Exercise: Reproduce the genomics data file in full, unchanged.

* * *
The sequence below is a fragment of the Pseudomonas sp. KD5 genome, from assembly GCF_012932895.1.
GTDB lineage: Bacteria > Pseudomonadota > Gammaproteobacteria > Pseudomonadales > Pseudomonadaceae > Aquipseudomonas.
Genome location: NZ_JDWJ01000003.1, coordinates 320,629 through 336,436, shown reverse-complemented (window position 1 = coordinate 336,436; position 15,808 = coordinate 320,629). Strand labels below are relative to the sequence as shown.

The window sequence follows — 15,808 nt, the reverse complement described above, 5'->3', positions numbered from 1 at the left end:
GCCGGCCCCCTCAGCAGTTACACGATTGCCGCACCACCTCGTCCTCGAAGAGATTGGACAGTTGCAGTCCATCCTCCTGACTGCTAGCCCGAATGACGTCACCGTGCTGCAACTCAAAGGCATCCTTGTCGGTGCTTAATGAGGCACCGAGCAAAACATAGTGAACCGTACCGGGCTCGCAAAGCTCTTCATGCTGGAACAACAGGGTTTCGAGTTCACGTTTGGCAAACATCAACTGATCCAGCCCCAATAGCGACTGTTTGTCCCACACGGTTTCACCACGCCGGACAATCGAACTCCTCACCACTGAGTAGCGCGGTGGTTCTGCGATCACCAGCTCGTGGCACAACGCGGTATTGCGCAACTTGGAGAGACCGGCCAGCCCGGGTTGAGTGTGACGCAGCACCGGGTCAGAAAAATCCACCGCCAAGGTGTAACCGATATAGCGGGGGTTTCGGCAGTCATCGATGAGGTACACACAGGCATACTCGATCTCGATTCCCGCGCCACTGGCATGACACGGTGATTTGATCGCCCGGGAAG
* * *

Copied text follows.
The sequence below is a fragment of the Pseudomonas sp. KD5 genome, from assembly GCF_012932895.1.
GTDB lineage: Bacteria > Pseudomonadota > Gammaproteobacteria > Pseudomonadales > Pseudomonadaceae > Aquipseudomonas.
Genome location: NZ_JDWJ01000003.1, coordinates 320,629 through 336,436, shown reverse-complemented (window position 1 = coordinate 336,436; position 15,808 = coordinate 320,629). Strand labels below are relative to the sequence as shown.

The window sequence follows — 15,808 nt, the reverse complement described above, 5'->3', positions numbered from 1 at the left end:
GCCGGCCCCCTCAGCAGTTACACGATTGCCGCACCACCTCGTCCTCGAAGAGATTGGACAGTTGCAGTCCATCCTCCTGACTGCTAGCCCGAATGACGTCACCGTGCTGCAACTCAAAGGCATCCTTGTCGGTGCTTAATGAGGCACCGAGCAAAACATAGTGAACCGTACCGGGCTCGCAAAGCTCTTCATGCTGGAACAACAGGGTTTCGAGTTCACGTTTGGCAAACATCAACTGATCCAGCCCCAATAGCGACTGTTTGTCCCACACGGTTTCACCACGCCGGACAATCGAACTCCTCACCACTGAGTAGCGCGGTGGTTCTGCGATCACCAGCTCGTGGCACAACGCGGTATTGCGCAACTTGGAGAGACCGGCCAGCCCGGGTTGAGTGTGACGCAGCACCGGGTCAGAAAAATCCACCGCCAAGGTGTAACCGATATAGCGGGGGTTTCGGCAGTCATCGATGAGGTACACACAGGCATACTCGATCTCGATTCCCGCGCCACTGGCATGACACGGTGATTTGATCGCCCGGGAAG